CAT got the cream but it almost turned sour
The inside story of Cambridge Antibody Technology’s often turbulent journey from biotech baby to drug discovery blockbuster – as told by former CAT executive David Glover in extracts from his recently published memoir, ‘Vie D’Or’. Tony Quested reports.
Cambridge Antibody Technology – affectionately known as CAT – was the architect of the cluster’s first blockbuster drug and had become a ‘must buy’ business by the time it was acquired by pharmaceutical giant AstraZeneca for £702 million in 2006.
CAT’s core focus was on antibody therapeutics, primarily using phage display and ribosome display technology, and its IP was used to create adalimumab, the first fully human antibody blockbuster drug. Humira, the brand name of adalimumab, is an anti-TNF antibody discovered by CAT as D2E7, then developed in the clinic and marketed by Abbott Laboratories.
CAT was also behind belimumab, the anti-BlyS antibody drug marketed as Benlysta and the first new approved drug for systemic lupus in more than 50 years.
While the AZ acquisition put CAT’s executives on Cloud Nine, theirs was a bumpy runway and an often turbulent ride before the business finally took off.
David Glover joined CAT in November 1994 when it was still a corporate kitten, taking the role of Vice-President, Medical. He joined from Schering-Plough. “Monoclonal antibodies were something I had been keeping an eye on for some time,” he recalls.
While he was initially concerned by CAT’s lack of a CEO, Dr Glover says he was “really excited at the prospect of joining an exciting UK biotechnology company that had strong backing and support from the MRC and the Laboratory of Molecular Biology at Cambridge.”
Dr Glover confesses to a nagging doubt before finally putting pen to paper. He’d had a previous job offer from Pfizer, but says: “This was rather different to the Pfizer offer situation. It was certainly more risky as there was no certainty that the novel antibody technology would work. Monoclonal antibodies had a number of significant issues that needed to be addressed if they were to fulfil their promise as ’magic bullets’.
“Their recent track record had been disastrous with a number of high profile clinical trial failures. CAT had sufficient cash for the immediate future, but would need to address that situation soon otherwise the company would have to drastically reduce its operations.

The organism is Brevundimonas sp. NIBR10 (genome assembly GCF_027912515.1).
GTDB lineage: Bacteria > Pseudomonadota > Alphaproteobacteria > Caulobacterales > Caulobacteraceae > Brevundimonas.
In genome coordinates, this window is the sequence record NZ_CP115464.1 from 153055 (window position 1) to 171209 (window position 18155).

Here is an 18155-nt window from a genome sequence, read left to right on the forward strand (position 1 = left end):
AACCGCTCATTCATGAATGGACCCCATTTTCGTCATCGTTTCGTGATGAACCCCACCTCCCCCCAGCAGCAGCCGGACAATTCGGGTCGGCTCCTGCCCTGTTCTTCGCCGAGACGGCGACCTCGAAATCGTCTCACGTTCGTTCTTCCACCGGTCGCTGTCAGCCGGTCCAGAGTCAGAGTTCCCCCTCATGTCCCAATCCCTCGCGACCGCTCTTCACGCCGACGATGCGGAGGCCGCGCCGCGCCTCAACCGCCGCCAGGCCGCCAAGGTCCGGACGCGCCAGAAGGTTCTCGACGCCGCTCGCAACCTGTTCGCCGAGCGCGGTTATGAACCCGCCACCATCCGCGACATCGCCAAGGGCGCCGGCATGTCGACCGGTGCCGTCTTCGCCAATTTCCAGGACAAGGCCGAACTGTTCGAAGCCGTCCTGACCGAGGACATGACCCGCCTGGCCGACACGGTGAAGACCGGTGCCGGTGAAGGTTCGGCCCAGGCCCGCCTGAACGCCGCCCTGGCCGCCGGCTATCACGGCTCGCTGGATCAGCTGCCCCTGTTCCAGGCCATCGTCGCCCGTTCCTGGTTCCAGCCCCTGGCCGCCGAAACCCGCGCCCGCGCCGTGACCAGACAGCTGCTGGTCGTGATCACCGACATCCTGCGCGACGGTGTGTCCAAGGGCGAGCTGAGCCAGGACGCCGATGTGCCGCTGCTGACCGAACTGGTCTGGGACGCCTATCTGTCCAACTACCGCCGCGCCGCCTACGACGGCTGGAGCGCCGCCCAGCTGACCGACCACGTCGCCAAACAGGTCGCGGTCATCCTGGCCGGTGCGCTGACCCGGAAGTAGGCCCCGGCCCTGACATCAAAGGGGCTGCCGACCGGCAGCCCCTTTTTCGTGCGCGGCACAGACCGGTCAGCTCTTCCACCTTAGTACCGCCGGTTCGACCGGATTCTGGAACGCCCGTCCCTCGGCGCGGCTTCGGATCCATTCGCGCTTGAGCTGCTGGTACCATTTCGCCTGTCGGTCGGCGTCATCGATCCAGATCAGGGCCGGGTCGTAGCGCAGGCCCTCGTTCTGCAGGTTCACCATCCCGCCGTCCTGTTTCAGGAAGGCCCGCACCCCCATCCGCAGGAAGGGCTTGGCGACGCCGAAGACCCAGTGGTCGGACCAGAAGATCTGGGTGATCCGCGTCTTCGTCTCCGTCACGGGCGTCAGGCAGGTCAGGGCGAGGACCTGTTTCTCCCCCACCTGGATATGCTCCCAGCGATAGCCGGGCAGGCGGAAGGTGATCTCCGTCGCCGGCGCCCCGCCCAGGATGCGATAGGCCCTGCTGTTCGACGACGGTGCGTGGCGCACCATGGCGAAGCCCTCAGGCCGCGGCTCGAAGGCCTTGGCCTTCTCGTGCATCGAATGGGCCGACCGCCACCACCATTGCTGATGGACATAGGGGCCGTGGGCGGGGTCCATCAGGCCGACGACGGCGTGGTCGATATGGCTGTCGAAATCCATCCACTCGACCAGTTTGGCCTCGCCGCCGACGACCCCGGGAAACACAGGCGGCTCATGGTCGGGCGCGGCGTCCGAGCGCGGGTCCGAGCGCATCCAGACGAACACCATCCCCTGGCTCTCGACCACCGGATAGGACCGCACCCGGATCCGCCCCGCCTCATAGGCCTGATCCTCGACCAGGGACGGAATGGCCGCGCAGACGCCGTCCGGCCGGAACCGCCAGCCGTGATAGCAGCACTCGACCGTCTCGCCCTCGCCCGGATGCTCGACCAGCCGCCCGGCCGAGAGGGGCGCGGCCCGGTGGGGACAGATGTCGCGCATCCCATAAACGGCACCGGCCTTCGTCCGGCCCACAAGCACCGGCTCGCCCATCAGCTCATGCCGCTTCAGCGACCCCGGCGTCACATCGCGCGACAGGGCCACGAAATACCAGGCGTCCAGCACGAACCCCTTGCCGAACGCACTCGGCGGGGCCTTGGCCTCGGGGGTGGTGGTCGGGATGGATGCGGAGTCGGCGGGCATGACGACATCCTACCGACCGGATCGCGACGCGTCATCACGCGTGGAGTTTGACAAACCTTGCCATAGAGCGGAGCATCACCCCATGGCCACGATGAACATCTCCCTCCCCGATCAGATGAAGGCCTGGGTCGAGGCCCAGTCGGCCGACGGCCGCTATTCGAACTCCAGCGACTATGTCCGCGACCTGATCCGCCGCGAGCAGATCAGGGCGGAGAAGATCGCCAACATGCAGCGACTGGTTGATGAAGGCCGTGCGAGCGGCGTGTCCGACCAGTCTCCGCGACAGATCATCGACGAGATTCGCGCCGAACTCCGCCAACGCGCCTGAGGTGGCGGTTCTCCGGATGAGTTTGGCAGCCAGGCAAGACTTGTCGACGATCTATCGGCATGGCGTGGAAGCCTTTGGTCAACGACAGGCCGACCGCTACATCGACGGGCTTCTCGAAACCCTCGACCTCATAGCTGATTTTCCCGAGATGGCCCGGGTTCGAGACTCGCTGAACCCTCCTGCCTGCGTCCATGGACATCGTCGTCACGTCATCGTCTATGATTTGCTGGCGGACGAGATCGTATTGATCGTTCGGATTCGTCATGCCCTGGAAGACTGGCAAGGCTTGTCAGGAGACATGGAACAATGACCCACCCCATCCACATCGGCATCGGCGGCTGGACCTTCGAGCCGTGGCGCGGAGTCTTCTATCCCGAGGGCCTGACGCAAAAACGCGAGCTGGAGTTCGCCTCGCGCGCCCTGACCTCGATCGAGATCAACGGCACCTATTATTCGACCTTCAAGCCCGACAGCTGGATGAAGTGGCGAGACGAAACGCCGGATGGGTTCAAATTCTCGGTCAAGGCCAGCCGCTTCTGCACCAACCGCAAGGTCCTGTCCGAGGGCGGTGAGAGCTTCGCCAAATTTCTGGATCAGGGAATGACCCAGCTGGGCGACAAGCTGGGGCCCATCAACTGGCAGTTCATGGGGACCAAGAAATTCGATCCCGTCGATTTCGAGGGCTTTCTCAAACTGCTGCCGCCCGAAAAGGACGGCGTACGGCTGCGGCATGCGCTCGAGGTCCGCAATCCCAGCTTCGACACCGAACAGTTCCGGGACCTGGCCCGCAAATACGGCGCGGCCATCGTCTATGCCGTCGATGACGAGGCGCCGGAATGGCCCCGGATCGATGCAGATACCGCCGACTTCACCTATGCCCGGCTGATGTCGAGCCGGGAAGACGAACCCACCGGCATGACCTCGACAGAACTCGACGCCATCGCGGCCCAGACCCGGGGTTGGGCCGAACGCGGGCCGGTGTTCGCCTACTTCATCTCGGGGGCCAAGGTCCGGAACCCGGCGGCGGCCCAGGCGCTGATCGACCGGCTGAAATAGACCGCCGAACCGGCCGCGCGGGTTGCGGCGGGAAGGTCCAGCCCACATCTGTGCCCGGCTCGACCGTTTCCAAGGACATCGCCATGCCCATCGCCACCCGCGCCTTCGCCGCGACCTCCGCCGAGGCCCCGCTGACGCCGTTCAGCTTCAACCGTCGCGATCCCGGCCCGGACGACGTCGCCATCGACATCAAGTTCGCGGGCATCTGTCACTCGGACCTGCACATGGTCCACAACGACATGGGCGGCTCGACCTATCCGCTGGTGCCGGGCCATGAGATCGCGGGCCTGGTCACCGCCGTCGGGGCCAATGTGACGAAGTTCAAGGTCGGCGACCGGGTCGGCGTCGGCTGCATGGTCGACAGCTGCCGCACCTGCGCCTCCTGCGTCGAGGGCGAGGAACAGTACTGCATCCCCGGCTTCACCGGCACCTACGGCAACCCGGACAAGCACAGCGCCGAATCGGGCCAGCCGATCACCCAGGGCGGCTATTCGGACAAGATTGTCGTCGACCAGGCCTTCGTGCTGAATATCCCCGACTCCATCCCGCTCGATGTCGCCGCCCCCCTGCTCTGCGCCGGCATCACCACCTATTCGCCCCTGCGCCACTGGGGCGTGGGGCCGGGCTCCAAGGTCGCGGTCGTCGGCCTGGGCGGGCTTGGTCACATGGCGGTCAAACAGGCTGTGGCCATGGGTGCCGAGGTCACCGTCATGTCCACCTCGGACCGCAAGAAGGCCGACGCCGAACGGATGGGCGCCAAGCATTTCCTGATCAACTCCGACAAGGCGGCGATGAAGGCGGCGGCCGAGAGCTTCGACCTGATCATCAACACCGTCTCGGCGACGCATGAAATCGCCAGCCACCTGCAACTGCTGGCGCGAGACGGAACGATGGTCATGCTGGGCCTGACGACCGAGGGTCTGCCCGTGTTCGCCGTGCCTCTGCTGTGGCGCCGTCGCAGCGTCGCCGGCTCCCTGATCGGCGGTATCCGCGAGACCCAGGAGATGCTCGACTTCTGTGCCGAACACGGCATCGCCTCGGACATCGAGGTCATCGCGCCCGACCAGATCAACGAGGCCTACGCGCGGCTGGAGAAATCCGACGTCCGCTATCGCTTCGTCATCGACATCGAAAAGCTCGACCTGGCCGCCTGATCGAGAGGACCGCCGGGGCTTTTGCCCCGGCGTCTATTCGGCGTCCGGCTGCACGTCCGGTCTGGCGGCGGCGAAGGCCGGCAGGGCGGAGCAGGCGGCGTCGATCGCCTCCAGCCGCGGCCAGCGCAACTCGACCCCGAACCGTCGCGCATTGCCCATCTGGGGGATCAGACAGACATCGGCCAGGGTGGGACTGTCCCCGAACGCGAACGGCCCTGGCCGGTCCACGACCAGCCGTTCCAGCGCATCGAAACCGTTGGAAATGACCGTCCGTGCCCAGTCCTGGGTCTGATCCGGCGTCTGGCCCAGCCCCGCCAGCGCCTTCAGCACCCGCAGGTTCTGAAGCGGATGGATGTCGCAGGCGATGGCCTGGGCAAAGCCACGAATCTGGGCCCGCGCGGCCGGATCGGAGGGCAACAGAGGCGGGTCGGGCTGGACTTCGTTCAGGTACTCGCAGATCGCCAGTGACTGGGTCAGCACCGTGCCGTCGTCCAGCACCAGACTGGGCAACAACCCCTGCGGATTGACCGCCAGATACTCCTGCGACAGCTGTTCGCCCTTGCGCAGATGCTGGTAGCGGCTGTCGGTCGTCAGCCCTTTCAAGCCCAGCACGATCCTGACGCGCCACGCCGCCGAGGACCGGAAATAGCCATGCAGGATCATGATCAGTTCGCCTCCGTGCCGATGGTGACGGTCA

“I had plenty of confidence in my own ability to make a success of the new job. It didn’t frighten me that I would be the only medic surrounded by over 20 molecular biologists, many with PhDs. I would effectively be in control of the company’s preclinical and clinical product development, starting from scratch. No more inheriting other peoples’ disastrous programmes. No more arguing with people in a US head office who didn’t really know what they were doing half the time and had less experience than me.”
CAT and mouse
Dr Glover writes that the failure of the early attempts at therapeutic monoclonal antibodies was because the antibodies were derived from mice, by immunising them with the antigen against which the desired antibody was required. When injected into man, the human immune system recognised the mouse antibody protein as ‘foreign’ and rejected it. That meant that the next time the particular murine antibody was injected into the same patient, their body rapidly neutralised and eliminated it, negating any potentially useful effects. “The HAMA reaction could itself be dangerous and even life threatening. The solution to the problem lay in making the antibody ‘human’ instead of ‘mouse’, Dr Glover says.
He writes: “The holy grail was to have fully human antibodies. For ethical reasons it was not possible to immunise humans and harvest their antibodies and then use these to treat another patient. Two possible routes were developed to get to the fully human molecules. The first was to modify the mouse such that some of the genes of its immune system were exchanged for the human equivalents. When immunised with the target antigen, the mouse would produce a human antibody instead of a murine antibody. These mice were therefore known as transgenic.
“The second route was the one that CAT had pioneered. It was completely different. Human antibody genes were extracted from white blood cells from donated blood or bone marrow. The human genes were then rearranged and inserted into the genes of a bacteriophage, a type of virus that is completely harmless to man. The host for the bacteriophage is a bacterium (E.Coli). As it contained the human antibody genes, the bacteriophage was tricked into expressing the human antibody protein on its surface.
“Huge repertoires, also known as libraries, of phage antibodies were built up, containing up to 100 million human antibodies in a drop of fluid the size of a teardrop. The final step was to use the antigen against which antibodies were required in a ‘selection’ process.
“The selection process was a bit like fishing. The antigen was the bait used to extract out of the library any antibodies that bound to it. Those that didn’t bind could be discarded, and those that did, could be sorted out with the aim of picking the best one.